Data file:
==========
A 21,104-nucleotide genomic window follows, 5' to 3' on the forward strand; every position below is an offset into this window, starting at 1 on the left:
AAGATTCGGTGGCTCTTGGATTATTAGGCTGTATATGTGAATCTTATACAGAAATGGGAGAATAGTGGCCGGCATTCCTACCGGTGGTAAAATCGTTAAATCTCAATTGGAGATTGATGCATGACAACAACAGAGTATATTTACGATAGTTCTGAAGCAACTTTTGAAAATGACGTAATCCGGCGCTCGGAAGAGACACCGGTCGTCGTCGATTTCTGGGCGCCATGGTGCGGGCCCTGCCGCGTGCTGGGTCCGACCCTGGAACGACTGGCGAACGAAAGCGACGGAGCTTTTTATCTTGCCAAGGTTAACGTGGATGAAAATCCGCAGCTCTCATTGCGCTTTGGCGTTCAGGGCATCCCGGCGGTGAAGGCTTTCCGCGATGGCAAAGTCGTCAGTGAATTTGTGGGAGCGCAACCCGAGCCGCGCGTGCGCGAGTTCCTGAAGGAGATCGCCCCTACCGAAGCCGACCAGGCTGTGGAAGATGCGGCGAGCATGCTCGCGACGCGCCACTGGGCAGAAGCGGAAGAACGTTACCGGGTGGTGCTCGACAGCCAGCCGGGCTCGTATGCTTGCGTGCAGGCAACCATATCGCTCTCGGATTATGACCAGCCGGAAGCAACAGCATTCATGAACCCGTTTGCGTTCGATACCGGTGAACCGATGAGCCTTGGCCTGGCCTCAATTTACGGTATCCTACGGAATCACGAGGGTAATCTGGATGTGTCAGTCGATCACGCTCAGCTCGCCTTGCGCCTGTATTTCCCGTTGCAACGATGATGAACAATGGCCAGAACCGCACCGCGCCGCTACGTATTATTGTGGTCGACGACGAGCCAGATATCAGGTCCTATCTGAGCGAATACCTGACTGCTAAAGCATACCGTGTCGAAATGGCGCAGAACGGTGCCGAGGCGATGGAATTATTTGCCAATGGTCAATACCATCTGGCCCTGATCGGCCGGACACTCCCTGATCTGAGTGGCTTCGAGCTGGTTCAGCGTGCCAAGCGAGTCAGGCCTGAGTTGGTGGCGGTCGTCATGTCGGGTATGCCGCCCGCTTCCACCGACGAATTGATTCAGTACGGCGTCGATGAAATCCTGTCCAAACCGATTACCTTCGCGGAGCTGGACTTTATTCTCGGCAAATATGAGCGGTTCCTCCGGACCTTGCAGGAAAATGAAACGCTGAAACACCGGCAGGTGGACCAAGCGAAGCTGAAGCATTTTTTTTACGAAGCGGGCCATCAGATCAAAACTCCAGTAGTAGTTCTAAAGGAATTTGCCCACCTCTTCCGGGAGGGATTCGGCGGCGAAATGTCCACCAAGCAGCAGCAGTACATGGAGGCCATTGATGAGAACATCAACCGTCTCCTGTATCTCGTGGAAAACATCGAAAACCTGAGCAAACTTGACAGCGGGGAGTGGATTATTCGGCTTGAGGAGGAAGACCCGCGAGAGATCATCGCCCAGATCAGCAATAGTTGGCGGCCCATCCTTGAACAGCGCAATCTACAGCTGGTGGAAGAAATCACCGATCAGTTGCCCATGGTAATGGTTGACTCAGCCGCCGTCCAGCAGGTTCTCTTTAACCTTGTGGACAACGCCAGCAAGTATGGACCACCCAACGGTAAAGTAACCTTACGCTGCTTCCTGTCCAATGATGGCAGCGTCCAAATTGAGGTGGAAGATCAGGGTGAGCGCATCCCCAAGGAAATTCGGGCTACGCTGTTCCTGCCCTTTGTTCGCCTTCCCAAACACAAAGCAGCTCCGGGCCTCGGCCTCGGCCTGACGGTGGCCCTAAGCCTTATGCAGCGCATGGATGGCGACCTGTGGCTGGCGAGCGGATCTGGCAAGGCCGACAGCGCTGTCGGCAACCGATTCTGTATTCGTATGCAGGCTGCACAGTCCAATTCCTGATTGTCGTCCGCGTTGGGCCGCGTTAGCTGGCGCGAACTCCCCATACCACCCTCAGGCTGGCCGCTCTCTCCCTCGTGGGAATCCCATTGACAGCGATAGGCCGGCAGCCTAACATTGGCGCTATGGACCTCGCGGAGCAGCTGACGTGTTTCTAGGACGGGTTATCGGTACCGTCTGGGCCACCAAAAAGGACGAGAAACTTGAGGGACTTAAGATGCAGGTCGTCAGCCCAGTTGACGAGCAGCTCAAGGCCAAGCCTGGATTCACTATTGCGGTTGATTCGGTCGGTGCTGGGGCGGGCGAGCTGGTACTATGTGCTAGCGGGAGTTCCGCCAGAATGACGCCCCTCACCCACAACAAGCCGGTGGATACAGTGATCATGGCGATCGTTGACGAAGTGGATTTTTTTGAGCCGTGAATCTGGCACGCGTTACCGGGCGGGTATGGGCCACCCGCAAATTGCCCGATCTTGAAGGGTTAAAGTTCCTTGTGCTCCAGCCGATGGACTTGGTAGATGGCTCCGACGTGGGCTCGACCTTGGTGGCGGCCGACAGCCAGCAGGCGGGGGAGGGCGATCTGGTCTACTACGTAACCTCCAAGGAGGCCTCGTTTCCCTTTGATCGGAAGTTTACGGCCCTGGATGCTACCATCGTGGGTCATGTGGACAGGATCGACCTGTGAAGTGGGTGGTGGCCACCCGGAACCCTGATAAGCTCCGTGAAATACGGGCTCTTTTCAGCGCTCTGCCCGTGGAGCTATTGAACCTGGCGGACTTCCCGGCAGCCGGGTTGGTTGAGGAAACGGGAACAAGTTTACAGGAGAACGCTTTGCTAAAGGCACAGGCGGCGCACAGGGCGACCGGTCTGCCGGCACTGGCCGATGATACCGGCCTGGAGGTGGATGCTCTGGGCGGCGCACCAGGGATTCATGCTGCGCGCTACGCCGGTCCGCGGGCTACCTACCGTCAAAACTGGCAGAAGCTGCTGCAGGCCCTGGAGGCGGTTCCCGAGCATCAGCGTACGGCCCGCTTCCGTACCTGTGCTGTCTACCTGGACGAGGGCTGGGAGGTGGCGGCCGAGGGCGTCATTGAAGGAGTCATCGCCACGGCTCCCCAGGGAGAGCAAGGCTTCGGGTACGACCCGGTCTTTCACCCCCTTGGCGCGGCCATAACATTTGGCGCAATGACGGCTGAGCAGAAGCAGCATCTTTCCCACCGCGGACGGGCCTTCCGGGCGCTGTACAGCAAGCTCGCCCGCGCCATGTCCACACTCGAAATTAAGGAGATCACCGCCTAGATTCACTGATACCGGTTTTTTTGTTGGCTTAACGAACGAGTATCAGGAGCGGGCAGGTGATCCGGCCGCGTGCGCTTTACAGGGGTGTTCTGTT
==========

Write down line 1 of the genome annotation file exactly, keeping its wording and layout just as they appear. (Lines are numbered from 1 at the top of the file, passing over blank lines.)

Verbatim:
A 21,104-nucleotide genomic window follows, 5' to 3' on the forward strand; every position below is an offset into this window, starting at 1 on the left: